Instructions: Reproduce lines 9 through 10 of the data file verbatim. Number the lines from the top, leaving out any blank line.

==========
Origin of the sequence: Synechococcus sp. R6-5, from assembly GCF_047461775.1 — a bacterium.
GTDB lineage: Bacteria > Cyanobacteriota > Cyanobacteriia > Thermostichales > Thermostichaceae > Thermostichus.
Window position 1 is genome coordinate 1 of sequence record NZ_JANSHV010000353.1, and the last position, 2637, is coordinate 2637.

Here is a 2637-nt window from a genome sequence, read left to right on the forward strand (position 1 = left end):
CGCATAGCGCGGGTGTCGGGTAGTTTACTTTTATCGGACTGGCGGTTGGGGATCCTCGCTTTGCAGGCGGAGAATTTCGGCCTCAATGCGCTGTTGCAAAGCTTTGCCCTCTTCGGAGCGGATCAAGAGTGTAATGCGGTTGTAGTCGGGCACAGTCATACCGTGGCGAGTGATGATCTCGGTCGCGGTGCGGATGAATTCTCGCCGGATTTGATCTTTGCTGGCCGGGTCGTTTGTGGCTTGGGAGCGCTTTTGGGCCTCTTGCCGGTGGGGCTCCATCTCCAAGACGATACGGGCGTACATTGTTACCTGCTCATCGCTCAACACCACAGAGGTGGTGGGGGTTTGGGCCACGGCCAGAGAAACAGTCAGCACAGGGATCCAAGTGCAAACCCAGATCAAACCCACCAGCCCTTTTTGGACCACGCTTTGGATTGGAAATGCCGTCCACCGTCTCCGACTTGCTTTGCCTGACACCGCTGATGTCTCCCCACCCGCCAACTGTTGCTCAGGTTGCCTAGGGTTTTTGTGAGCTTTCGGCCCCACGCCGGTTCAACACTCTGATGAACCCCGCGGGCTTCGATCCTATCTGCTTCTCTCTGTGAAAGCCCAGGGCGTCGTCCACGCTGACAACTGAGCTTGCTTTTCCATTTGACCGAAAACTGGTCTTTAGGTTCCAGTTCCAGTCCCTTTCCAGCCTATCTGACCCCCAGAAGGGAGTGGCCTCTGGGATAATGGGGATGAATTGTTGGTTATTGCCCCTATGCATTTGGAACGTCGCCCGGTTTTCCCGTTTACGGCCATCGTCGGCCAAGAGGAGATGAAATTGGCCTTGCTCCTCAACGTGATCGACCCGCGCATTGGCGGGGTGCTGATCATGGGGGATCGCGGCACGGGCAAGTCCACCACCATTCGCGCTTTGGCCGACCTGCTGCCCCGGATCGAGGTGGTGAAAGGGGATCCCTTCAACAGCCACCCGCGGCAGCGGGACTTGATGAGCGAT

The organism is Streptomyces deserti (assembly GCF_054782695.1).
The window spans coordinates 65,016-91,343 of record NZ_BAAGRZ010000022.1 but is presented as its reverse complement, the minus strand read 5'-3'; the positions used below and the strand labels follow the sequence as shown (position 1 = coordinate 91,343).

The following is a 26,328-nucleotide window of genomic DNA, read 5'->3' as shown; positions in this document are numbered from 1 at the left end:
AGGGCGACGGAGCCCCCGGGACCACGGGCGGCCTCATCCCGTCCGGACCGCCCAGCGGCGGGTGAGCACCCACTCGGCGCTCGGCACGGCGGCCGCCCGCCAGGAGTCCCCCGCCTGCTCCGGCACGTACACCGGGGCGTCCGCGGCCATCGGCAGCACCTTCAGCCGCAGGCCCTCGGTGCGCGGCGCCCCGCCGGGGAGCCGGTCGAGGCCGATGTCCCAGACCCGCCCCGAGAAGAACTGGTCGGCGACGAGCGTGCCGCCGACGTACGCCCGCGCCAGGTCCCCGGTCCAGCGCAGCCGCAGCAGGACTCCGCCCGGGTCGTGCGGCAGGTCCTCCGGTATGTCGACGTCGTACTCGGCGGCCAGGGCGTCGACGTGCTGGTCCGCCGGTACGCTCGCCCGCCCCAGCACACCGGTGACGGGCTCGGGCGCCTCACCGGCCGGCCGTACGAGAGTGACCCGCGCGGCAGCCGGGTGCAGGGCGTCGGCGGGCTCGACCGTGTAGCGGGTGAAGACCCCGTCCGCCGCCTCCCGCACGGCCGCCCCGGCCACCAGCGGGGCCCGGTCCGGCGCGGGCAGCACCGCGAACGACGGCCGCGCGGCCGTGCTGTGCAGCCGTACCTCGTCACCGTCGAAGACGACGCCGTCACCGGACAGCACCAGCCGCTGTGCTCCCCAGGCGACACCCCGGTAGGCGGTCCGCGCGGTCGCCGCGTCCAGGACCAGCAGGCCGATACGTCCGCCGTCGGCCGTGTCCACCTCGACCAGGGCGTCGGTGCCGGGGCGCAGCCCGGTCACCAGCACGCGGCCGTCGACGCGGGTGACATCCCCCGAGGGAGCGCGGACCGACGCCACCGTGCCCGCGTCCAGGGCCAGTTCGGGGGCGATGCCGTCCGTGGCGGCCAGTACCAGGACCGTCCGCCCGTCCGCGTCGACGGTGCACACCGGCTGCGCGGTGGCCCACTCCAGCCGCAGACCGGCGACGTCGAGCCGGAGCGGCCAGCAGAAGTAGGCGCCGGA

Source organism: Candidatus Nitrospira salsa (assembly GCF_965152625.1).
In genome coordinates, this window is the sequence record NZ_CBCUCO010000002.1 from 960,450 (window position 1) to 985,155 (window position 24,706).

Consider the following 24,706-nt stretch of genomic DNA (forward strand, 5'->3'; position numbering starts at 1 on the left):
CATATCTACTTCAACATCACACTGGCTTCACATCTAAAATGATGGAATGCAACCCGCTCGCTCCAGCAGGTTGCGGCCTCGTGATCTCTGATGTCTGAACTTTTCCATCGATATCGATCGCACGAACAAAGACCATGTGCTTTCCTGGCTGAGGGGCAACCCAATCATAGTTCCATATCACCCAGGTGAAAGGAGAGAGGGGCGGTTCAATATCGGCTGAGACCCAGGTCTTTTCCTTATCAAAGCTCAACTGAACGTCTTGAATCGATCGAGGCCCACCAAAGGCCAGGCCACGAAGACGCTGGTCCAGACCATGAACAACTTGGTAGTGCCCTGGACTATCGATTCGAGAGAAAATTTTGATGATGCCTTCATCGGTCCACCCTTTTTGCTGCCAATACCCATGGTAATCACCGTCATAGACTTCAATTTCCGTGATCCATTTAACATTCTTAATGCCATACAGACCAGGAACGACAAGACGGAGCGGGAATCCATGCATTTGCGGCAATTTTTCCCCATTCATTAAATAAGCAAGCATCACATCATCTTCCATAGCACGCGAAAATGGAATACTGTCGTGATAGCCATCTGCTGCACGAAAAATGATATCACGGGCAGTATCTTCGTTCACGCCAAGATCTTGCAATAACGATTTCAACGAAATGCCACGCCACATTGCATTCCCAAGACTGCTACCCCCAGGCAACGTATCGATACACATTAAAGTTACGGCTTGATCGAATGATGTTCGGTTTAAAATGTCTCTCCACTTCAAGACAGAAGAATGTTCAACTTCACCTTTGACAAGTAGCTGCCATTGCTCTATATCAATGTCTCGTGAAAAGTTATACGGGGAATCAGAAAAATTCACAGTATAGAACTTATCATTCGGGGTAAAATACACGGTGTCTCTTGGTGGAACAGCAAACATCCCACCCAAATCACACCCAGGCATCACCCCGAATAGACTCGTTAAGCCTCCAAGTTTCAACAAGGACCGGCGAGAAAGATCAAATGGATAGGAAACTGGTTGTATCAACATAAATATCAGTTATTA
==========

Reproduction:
AGGGCGACGGAGCCCCCGGGACCACGGGCGGCCTCATCCCGTCCGGACCGCCCAGCGGCGGGTGAGCACCCACTCGGCGCTCGGCACGGCGGCCGCCCGCCAGGAGTCCCCCGCCTGCTCCGGCACGTACACCGGGGCGTCCGCGGCCATCGGCAGCACCTTCAGCCGCAGGCCCTCGGTGCGCGGCGCCCCGCCGGGGAGCCGGTCGAGGCCGATGTCCCAGACCCGCCCCGAGAAGAACTGGTCGGCGACGAGCGTGCCGCCGACGTACGCCCGCGCCAGGTCCCCGGTCCAGCGCAGCCGCAGCAGGACTCCGCCCGGGTCGTGCGGCAGGTCCTCCGGTATGTCGACGTCGTACTCGGCGGCCAGGGCGTCGACGTGCTGGTCCGCCGGTACGCTCGCCCGCCCCAGCACACCGGTGACGGGCTCGGGCGCCTCACCGGCCGGCCGTACGAGAGTGACCCGCGCGGCAGCCGGGTGCAGGGCGTCGGCGGGCTCGACCGTGTAGCGGGTGAAGACCCCGTCCGCCGCCTCCCGCACGGCCGCCCCGGCCACCAGCGGGGCCCGGTCCGGCGCGGGCAGCACCGCGAACGACGGCCGCGCGGCCGTGCTGTGCAGCCGTACCTCGTCACCGTCGAAGACGACGCCGTCACCGGACAGCACCAGCCGCTGTGCTCCCCAGGCGACACCCCGGTAGGCGGTCCGCGCGGTCGCCGCGTCCAGGACCAGCAGGCCGATACGTCCGCCGTCGGCCGTGTCCACCTCGACCAGGGCGTCGGTGCCGGGGCGCAGCCCGGTCACCAGCACGCGGCCGTCGACGCGGGTGACATCCCCCGAGGGAGCGCGGACCGACGCCACCGTGCCCGCGTCCAGGGCCAGTTCGGGGGCGATGCCGTCCGTGGCGGCCAGTACCAGGACCGTCCGCCCGTCCGCGTCGACGGTGCACACCGGCTGCGCGGTGGCCCACTCCAGCCGCAGACCGGCGACGTCGAGCCGGAGCGGCCAGCAGAAGTAGGCGCCGGA

Source organism: Candidatus Nitrospira salsa (assembly GCF_965152625.1).